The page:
AIM ImmunoTech has submitted a pre-investigational new drug application (Pre-IND) to the US Food and Drug Administration (FDA) to conduct two separate Phase II clinical trials of Ampligen to treat Covid-19.

The randomised, double-blind, placebo-controlled Phase II trials intend to analyse the efficacy and safety of Ampligen as an infusion and an intranasal therapy for early-onset Covid-19.

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For the Phase II Ampligen intravenous therapy trial, subjects will receive five doses of either 200mg Ampligen or placebo for 17 days.

The intranasal Ampligen trial will analyse seven doses of a 1,250 microgram (μg) spray or 625μg per nostril of the drug over a treatment duration of 15 days.

Apart from evaluating the efficacy and safety, the new Phase II protocols will also include exploratory goals that AIM estimates to support its lately filed provisional patent application.

AIM ImmunoTech CEO Thomas Equels said: “With Ampligen’s recently established intranasal safety profile, and the preliminary results from these trials, we may be able to show that Ampligen not only has an early-onset therapeutic effect against a broad spectrum of respiratory viruses but also may provide a boost to post-infection immunity that will confer cross-protection against viral variants.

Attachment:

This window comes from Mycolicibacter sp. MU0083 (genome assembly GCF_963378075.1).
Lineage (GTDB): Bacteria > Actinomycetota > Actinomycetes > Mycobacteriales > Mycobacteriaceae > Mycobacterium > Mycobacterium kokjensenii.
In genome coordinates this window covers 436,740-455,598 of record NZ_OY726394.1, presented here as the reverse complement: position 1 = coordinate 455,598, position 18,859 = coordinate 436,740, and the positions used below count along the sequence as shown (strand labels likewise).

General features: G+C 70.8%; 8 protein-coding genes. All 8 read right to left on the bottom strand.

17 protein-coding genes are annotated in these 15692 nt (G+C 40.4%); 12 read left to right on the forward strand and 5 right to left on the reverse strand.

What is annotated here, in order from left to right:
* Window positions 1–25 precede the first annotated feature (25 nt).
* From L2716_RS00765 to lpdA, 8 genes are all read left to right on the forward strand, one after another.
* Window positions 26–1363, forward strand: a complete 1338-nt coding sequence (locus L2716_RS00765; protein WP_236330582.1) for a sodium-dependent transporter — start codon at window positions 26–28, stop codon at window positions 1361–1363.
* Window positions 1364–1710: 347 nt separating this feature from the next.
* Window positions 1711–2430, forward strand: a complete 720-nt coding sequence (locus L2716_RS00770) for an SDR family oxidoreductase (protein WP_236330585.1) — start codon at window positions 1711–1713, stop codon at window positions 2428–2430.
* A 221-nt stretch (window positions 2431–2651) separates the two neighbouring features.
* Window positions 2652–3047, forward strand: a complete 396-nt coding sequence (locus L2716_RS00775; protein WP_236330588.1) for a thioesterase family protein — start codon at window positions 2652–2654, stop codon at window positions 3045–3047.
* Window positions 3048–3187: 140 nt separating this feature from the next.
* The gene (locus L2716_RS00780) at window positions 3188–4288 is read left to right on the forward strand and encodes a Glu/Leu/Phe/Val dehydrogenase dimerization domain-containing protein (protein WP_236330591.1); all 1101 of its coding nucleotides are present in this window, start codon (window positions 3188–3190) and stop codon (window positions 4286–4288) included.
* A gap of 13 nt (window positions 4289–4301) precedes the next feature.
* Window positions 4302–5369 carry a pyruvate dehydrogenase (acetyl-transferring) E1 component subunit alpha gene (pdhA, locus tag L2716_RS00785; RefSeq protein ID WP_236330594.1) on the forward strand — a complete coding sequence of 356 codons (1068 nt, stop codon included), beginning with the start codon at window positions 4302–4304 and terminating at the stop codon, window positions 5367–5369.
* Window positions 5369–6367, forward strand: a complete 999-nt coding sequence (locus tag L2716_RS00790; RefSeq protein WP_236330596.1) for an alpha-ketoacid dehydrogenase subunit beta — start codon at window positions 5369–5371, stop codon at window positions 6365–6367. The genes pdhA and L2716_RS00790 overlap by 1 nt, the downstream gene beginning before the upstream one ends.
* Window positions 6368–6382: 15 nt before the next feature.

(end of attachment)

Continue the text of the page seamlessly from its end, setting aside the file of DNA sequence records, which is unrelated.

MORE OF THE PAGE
“We believe the clearly defined exploratory endpoints for the upcoming trials will substantially validate the significant potential of Ampligen.”

This June, AIM reported that all subjects received treatment in a Phase I trial to analyse the safety, tolerability and biological activity of Ampligen as a potential intranasal treatment.

A total of 40 healthy subjects enrolled in the trial were given either Ampligen or a placebo, with the former administered at four escalating doses across four cohorts to a maximum dose of 1,250μg.

No severe adverse events at any dose level were reported in the trial.

This May, AIM reported positive safety data from the third cohort in a Phase I AMP-COV-100 clinical study of Ampligen as a potential prophylaxis or treatment for Covid-19 and various respiratory viral diseases.